The good news for the residential real estate market in southwest Florida is that the number of distressed properties on the market is down. Foreclosures and short sales have continued to decrease from the housing market collapse which began in 2008, according to recently released data from the first quarter of 2016.
RealtyTrac, which compiled the numbers, indicated that foreclosures have now been below pre-recession levels for three consecutive quarters. The decrease is a sign of health for the housing market in Naples. Reflecting this, residential home prices in the area remain strong.
But not all is well if you are struggling to meet your mortgage obligations. Fortunately, while the housing market presents some difficulties for homeowners wishing to get out from an unmanageable mortgage payment, there are options.
Foreclosures and short sales still occur
In February, foreclosures and short-sales for single family homes fell to 11.49 percent of all closed homes, compared to 23.94 percent at the same time last year.
Foreclosures in Collier County fell over 27 percent for the first quarter of 2016. Overall, there were 341 foreclosures of single-family homes in the first part of 2016 in the county, compared to 470 a year ago.
High prices, low sales
Partially due to the lack of distressed homes in Naples, home prices in the area remain high. Compared to the rest of the state, few single-family homes in the area cost less than $200,000. The average single-family home in Naples is $271,250, which is an 8.5 percent increase from 2015.
Home values in Naples are the highest in Florida; Cape-Coral-Fort Myers is in the top half-dozen.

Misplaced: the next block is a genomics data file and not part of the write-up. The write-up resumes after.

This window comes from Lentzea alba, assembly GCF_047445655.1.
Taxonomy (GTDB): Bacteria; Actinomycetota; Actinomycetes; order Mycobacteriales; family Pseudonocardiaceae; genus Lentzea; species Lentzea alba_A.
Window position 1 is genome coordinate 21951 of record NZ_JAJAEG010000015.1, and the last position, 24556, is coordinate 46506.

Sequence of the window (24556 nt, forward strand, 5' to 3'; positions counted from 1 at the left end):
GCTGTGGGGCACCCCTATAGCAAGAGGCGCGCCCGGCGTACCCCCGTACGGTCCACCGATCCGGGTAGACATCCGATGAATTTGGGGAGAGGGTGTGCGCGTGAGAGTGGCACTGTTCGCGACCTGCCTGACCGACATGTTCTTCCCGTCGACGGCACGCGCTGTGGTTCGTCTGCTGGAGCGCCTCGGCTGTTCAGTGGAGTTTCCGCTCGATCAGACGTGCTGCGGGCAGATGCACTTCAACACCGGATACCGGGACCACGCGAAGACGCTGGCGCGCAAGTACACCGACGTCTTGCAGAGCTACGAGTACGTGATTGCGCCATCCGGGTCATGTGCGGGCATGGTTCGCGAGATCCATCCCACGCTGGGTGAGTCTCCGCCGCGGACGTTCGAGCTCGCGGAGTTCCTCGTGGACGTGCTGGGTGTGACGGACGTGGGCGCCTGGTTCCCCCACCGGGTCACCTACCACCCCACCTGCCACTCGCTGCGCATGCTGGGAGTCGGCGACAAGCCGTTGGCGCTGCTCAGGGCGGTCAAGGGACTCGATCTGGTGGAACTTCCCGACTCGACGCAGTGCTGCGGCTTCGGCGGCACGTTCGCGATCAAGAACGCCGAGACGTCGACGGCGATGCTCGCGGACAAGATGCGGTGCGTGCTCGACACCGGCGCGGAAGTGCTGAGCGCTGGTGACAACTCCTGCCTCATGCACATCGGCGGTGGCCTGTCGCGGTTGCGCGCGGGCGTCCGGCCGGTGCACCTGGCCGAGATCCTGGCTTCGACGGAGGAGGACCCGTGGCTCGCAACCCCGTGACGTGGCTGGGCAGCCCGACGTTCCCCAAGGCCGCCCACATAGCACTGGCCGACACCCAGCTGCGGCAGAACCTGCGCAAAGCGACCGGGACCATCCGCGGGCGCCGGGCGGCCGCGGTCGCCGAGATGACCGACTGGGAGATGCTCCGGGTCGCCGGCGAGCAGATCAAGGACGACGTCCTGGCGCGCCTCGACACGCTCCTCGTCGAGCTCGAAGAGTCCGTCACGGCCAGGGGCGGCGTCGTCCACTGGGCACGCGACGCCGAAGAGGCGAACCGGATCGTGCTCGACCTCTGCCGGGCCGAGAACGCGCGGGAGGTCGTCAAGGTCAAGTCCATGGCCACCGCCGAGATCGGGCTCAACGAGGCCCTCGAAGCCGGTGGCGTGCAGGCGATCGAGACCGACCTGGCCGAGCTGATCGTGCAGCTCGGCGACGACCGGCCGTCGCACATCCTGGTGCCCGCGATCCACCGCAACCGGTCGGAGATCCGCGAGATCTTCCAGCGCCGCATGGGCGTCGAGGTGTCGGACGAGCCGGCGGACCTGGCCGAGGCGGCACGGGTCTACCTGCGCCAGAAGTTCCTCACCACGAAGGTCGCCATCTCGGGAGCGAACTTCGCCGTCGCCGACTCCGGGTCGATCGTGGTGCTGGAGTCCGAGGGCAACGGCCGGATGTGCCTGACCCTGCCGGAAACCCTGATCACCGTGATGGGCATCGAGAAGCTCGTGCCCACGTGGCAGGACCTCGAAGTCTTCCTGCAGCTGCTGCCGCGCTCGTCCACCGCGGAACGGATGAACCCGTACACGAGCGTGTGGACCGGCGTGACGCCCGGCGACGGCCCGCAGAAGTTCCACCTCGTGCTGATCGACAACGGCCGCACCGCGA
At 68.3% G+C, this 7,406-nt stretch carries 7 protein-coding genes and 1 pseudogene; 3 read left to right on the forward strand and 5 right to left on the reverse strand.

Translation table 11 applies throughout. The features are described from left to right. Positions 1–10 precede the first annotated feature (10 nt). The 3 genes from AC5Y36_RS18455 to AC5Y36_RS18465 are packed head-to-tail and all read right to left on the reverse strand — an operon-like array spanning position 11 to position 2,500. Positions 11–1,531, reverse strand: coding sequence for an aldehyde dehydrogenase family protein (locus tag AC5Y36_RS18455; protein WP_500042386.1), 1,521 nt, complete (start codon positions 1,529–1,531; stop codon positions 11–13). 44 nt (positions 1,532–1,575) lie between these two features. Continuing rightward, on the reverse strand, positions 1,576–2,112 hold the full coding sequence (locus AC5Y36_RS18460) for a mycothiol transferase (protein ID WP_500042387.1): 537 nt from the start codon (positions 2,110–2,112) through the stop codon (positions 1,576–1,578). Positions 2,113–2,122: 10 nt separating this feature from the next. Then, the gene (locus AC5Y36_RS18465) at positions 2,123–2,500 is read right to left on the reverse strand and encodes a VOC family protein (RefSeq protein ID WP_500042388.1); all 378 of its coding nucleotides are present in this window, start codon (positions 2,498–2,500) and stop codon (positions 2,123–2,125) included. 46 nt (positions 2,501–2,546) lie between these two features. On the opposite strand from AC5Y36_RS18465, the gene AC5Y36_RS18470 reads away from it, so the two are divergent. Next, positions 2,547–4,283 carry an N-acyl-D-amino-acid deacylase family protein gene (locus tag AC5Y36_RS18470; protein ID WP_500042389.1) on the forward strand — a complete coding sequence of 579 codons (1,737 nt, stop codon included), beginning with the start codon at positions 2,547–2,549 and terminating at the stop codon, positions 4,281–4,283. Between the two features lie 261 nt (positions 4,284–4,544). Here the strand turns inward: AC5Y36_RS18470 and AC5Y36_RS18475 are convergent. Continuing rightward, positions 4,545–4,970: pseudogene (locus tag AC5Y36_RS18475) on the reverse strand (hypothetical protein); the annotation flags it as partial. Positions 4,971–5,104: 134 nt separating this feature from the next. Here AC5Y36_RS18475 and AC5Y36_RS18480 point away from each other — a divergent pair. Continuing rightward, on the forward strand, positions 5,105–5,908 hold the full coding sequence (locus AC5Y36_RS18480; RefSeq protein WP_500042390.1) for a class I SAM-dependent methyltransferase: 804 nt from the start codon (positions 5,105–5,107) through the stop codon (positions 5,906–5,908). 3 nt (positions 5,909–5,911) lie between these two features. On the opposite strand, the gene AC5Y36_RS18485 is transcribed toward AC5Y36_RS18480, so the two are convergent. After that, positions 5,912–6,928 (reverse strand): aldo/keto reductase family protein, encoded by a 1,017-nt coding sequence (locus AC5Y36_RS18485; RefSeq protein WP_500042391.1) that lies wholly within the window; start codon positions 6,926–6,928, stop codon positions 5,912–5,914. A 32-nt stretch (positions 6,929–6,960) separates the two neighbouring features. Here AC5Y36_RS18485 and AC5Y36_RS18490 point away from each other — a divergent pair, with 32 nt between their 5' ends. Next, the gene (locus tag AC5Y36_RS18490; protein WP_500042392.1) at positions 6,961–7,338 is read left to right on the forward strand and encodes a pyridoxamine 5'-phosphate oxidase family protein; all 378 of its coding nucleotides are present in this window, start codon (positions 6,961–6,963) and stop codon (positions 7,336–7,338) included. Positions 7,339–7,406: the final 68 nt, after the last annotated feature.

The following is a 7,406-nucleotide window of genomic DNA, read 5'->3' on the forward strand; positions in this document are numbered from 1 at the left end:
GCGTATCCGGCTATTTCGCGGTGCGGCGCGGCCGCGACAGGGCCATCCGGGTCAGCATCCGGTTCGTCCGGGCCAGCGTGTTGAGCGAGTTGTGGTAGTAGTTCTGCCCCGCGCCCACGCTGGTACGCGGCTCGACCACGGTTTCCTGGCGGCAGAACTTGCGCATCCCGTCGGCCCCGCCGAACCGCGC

While high home prices are good news for homeowners, the increase in pricing comes with a decrease in sales. That means that homeowners behind on their mortgage payments and wishing to sell may find a quick sale difficult. It is considered a buyers' market in Naples, as inventory is currently outweighing demand, meaning buyers can be more selective about the homes they choose to purchase.
Need help with foreclosure defense?
Several economic factors may put homeowners struggling to meet their mortgage obligations in a difficult spot. Selling quickly and downsizing may not be feasible. Wage stagnation, coupled with slow job growth, means finding a higher-paying job is not easy either.
The good news is that those homeowners have options. Because home prices remain high but sales are low, banks may consider a loan modification or deed-in lieu of foreclosure, rather than a traditional foreclosure, which can be expensive and time-consuming for all parties.